Or “Why ‘Searching for the North Star'”
I am not a weak woman nor am I a woman who values ease above all else.
But this last season has undone my faith.
After an invisible and feral childhood -accessed easily by predators and despair
After losing my brother to cancer while on the pay-as-you-go college plan
Living as a foreigner anywhere we lived – an oddball – and finding a faith that somehow “stuck” and sustained me
Rising and falling
and falling again
I began a new life in service to this God I loved. An unwilling purge of my then-life-sustaining-pride-and-chutzpah led into an invitation to a life of love and care.
And there were I do’s which were biffed by violence and outbursts during the ceremony.
And very soon, I was blindsided by one violence and another. And another.
It was so unforeseen and unexpected. I was unable to process it for many months.
I had been bamboozled.
I had believed a great lie
that swamped such despair and desperation that I fled for shelter.
Entitlements that no person should be claimed to honor were expected of me.
I had believed a great lie.
But my love for my kids and my gasping-for-air faith eventually led me to get up off the floor, find a tiny apartment, and begin to crawl towards life. A stranger in a hot and dusty land. Isolated.
Then came tentative midnight forays to the grocery store.
Later, mid-morning Wednesday yoga woo’d me out-toward.
And then my family – relatives of name and nature – urged me forward and out of the abyss.
A new precedent in Texas law was set and I returned “home” to start again with a few bits of furniture and a brokenness so pervasive that
I wondered if the bleeding would never end.
Somehow, healing came.
I think that it was the running and proximity of family and familiar places: the Konza, the artist’s home and cats; the Queens who called me forward, the aMayeses and Stevens-es, and M3. My kids.
The other precious ones that had been told a long and great lie.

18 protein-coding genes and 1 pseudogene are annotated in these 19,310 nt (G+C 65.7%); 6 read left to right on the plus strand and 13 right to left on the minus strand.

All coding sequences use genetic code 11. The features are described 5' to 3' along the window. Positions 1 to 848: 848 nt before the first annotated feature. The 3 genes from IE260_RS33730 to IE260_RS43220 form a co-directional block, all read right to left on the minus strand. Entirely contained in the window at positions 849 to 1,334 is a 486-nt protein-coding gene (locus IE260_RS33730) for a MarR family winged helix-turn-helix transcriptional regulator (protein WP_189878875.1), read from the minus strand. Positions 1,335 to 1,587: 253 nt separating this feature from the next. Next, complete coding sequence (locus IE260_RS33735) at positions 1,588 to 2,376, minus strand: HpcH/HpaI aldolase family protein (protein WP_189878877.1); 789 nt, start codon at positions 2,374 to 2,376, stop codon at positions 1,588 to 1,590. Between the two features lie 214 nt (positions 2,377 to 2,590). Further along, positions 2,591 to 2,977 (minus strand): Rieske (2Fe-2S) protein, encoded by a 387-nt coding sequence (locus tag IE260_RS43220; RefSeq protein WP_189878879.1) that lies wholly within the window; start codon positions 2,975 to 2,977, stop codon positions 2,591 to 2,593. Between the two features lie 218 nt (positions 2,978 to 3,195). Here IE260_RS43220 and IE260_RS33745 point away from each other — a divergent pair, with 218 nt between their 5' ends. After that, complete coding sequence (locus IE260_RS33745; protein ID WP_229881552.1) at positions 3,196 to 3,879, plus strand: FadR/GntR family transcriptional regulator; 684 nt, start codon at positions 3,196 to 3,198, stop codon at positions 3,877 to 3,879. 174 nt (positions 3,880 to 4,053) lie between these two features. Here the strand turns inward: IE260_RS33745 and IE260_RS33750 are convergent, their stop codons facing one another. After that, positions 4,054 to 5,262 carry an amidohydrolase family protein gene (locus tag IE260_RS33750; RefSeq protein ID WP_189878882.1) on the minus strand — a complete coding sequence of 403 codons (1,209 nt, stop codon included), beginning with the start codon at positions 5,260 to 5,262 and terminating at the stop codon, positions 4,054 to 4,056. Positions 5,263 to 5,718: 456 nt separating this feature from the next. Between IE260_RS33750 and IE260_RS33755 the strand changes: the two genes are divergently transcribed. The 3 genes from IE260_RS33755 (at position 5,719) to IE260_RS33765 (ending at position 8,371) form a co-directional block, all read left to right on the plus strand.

Even after a lifetime of pulled up bootstraps, I could not fathom the depths of that despair.
Until I began to wonder where the hell god was in all of this living-where my buddy, Crock, goes to offer a sacred love to the trafficked and pimped. Where is this god when the children hide under beds in fear or older neighbors live in a loneliness that is palpable? When the stray bullet hits or the car crashes?
I found myself saying, “I just don’t understand” more than “Thank you.”
Mystery was no longer beautiful, but part of my complaint.
Who can stand against the unseen?
I promised my kids that I would never check out on them…permanently, because the darkness had swallowed me completely and it showed.
Anger and Outrage consumed.
And yet, my friend and pastor, counseled and asked me to walk beside another mom. Even knowing how angry and flattened-of-faith I am.
Anyhoo, I still don’t know.
The bibles with the broken spines and waves of color and notes within, knees all scabby from the kneeling, and the endless hours of prayers murmured, sung, cried out, painted, and written in a life of faith that spanned 20 years.
And it’s all broken.
My pastor and friend said that he sees “the god you loved and knew has exploded.”
No judgement. No entreating. No scripture bound around my feeble neck.
Just an invitation to consider Jesus. Is he one that I could follow?
And so I go.
To church…and sit in the very back corner of the very back row.
To the child’s pose of wordless prayer.
To the place where the peanut butter m&ms are dispensed in abundance.
To the Lego movie with my best buds.
Towards my kids
I listen in the middle of the night as the train whistle calls and the church bells peal.
And look out my Hobbit Home window…searching for the truth of the North Star.
That’s all there is.
There is no more.